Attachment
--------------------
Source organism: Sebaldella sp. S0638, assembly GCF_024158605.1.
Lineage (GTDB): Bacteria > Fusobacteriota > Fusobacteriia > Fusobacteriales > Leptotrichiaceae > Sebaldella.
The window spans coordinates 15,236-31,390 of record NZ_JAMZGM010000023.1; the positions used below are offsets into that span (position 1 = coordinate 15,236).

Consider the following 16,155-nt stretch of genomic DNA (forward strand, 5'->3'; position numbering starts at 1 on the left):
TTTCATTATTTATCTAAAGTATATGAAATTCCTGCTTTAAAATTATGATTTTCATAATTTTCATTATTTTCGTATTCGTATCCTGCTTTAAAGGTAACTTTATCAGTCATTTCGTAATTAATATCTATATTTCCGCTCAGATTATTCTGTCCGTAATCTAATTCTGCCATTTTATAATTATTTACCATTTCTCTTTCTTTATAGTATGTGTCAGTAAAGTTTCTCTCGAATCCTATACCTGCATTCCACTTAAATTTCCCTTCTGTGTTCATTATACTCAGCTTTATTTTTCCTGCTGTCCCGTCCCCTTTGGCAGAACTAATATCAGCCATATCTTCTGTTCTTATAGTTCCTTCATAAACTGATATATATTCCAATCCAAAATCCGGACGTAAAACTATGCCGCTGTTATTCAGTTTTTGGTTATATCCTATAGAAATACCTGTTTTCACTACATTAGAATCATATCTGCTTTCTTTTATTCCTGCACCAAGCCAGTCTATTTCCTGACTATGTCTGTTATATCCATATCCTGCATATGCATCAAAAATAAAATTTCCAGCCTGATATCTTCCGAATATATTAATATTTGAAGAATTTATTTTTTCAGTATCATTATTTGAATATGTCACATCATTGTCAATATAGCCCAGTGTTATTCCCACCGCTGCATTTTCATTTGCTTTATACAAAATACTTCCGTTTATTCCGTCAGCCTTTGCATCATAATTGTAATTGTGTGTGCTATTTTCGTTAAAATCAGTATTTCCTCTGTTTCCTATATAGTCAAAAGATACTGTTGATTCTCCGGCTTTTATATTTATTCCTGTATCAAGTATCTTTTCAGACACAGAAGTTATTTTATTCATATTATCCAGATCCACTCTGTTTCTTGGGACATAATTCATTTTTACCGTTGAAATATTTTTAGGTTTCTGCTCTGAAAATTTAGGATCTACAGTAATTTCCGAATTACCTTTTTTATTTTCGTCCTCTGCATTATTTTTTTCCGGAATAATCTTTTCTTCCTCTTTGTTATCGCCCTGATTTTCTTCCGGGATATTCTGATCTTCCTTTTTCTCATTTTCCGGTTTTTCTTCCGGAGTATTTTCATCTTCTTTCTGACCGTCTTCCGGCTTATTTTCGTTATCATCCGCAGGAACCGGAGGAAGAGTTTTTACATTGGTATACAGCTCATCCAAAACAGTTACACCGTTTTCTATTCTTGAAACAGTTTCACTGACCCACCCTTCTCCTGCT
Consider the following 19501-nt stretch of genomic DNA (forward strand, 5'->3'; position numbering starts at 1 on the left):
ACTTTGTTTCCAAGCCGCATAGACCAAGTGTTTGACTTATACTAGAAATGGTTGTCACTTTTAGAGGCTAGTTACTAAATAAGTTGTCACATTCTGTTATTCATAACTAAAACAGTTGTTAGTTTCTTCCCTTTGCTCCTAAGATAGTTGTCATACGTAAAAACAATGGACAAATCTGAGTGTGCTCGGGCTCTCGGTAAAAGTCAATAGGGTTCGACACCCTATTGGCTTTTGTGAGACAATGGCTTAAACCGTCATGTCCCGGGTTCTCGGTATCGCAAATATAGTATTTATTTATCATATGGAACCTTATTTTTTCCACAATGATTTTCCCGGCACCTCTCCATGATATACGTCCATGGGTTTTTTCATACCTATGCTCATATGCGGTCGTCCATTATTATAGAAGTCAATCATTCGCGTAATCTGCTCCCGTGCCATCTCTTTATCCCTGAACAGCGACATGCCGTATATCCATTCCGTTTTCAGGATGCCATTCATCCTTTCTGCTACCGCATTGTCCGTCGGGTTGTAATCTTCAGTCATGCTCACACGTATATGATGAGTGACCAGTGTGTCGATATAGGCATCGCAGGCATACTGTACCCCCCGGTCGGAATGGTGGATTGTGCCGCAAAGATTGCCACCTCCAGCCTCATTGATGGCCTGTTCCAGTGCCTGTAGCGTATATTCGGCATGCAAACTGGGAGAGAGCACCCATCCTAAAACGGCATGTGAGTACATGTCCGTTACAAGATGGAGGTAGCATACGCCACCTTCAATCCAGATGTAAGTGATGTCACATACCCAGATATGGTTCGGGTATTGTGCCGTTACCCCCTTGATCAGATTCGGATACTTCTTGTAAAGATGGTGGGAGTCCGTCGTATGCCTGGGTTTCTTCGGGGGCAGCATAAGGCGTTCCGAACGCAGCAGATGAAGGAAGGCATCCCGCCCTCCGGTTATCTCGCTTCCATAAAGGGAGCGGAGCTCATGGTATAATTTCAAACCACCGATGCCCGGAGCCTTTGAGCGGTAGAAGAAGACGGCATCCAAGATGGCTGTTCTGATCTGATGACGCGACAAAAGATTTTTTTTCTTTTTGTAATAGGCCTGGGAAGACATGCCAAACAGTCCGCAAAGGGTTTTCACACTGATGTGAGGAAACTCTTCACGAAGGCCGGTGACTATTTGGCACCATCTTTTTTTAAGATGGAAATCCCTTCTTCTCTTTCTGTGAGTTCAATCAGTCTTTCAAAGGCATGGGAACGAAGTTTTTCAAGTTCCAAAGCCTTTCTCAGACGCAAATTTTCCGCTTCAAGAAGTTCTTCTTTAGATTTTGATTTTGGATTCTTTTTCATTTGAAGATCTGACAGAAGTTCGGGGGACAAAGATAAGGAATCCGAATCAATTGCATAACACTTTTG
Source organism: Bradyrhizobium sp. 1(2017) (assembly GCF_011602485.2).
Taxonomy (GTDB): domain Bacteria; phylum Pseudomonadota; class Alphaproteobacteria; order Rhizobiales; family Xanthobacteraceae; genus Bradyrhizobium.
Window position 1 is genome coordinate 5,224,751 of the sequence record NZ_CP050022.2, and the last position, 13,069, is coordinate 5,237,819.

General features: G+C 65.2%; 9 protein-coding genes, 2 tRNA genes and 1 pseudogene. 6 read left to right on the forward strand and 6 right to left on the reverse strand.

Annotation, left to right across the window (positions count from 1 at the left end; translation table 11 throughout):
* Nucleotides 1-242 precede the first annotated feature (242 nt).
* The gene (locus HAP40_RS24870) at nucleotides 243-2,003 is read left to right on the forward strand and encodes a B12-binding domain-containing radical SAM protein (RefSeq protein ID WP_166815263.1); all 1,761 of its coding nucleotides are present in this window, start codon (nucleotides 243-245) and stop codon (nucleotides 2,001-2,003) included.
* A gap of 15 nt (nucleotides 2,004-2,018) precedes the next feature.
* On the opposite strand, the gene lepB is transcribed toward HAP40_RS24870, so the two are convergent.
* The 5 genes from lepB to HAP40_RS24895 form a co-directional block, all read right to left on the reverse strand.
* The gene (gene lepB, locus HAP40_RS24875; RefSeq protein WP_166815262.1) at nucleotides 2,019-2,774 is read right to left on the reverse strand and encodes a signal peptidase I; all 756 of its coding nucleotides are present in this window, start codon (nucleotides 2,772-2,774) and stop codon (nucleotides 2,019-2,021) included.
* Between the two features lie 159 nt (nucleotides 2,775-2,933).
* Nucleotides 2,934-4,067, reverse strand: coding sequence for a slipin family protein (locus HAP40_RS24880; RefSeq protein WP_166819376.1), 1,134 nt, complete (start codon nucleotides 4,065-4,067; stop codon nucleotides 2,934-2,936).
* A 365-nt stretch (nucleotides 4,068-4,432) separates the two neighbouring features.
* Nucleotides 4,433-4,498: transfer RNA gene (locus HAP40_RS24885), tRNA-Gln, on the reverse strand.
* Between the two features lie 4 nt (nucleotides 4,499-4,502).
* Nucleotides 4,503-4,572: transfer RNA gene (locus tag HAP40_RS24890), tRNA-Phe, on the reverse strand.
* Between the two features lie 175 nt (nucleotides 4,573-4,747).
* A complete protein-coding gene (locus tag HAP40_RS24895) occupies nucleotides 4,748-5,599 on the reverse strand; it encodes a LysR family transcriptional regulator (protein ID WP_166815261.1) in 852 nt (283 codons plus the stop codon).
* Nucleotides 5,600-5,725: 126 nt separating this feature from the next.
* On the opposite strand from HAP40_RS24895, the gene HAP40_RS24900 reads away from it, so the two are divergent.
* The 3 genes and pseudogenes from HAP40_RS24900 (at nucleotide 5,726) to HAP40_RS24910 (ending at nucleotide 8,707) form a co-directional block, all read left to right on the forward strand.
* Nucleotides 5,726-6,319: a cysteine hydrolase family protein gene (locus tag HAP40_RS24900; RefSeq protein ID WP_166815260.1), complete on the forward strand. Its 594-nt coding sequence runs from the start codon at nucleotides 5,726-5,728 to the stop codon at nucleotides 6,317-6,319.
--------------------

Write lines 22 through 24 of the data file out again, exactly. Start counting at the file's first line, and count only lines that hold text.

* Nucleotides 4,433-4,498: transfer RNA gene (locus HAP40_RS24885), tRNA-Gln, on the reverse strand.
* Between the two features lie 4 nt (nucleotides 4,499-4,502).
* Nucleotides 4,503-4,572: transfer RNA gene (locus tag HAP40_RS24890), tRNA-Phe, on the reverse strand.